Jennifer DeBruyn is an Associate Professor in the Department of Biosystems Engineering & Soil Science and an Adjunct Professor in the Department of Microbiology at the University of Tennessee in Knoxville Tennessee. Her primary research area is the microbial ecology of decomposition and biodegradation. She received her Bachelor of Science (Honours) degree in Biology from Queen’s University in Kingston, Ontario, Canada. As an undergraduate, she first became interested in microbial ecology and did her Honours thesis research on how phosphorus shapes microbial communities in Lake Erie. She earned her Ph.D. in Ecology and Evolutionary Biology from the University of Tennessee, where she worked under Dr. Gary Sayler in the Center for Environmental Biotechnology. Her dissertation research focused on microbial biodegradation of organic pollutants in sediments. Her postdoctoral research in Soil Science focused on the influence of land management on soil microbial communities. Throughout her academic career, Dr. DeBruyn has employed molecular biology and bioinformatic approaches to better understand microbial communities and their important functions in a variety of environments.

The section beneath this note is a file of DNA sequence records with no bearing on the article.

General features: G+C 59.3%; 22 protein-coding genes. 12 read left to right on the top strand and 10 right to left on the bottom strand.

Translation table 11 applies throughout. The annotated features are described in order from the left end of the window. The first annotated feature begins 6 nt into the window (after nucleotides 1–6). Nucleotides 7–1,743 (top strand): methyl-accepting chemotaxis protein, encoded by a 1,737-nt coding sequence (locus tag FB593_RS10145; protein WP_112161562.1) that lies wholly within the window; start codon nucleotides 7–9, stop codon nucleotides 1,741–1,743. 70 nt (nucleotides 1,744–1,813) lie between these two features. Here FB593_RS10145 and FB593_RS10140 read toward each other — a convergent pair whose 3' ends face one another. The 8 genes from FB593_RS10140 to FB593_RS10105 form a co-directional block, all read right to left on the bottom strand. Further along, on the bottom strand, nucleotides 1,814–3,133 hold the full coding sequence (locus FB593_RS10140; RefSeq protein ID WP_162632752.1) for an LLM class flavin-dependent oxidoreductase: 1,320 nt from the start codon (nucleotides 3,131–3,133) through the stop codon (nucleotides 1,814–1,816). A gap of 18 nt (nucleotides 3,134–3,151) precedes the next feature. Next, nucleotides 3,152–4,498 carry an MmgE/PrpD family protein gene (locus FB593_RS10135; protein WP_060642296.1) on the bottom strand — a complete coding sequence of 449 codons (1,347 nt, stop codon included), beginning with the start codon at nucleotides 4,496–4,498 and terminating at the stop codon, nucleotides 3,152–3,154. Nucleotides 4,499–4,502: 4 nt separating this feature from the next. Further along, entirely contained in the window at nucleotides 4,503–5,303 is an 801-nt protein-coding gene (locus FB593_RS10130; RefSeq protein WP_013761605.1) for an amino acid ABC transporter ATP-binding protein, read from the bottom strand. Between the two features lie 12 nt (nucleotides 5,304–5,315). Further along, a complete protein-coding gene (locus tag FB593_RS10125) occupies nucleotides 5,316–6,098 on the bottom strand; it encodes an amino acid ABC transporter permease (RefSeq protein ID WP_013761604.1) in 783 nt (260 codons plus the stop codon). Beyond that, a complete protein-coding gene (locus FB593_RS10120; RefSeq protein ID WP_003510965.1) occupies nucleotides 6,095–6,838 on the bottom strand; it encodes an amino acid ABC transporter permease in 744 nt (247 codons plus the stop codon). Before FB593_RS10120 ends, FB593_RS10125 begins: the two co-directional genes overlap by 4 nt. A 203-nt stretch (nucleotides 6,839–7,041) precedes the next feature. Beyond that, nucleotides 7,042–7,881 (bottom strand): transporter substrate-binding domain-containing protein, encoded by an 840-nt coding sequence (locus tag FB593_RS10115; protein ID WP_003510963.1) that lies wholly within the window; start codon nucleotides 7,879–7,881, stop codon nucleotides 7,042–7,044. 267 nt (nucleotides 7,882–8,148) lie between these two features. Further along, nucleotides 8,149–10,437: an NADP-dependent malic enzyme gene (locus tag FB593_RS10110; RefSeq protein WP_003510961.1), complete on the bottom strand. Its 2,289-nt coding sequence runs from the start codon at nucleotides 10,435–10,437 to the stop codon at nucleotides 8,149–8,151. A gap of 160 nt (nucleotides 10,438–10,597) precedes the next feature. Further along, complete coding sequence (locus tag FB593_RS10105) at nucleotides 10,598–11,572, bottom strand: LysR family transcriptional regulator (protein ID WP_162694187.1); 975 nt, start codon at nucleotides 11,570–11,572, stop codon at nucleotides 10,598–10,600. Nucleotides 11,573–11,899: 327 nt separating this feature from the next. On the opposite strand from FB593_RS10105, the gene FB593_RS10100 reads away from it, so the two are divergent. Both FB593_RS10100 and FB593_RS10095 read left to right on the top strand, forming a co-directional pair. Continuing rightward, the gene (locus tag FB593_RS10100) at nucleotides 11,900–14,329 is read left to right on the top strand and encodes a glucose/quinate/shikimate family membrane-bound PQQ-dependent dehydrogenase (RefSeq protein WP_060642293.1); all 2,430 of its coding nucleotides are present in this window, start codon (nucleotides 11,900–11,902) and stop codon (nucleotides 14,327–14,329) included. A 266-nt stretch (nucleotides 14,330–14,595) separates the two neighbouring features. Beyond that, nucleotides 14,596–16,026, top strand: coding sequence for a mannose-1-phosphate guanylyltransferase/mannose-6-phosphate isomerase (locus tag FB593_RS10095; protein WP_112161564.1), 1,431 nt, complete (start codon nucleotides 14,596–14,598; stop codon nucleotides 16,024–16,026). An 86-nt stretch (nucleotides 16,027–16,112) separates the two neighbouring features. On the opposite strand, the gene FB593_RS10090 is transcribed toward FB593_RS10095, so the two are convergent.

For the last few years, she has actively studied the microbial communities involved with decomposition of vertebrate mortalities (humans and animals). She has published in the Journal of Forensic Sciences and PLoS One and this work has been featured in the popular press (Science News and Forensic Magazine). She has been invited to speak for various groups, including academic institutions (University of Alabama, University of North Texas, University of Tennessee Knoxville), industry groups (Restoration Industry Association, Tennessee Onsite Wastewater Association), and public sector (law enforcement and forensic investigators).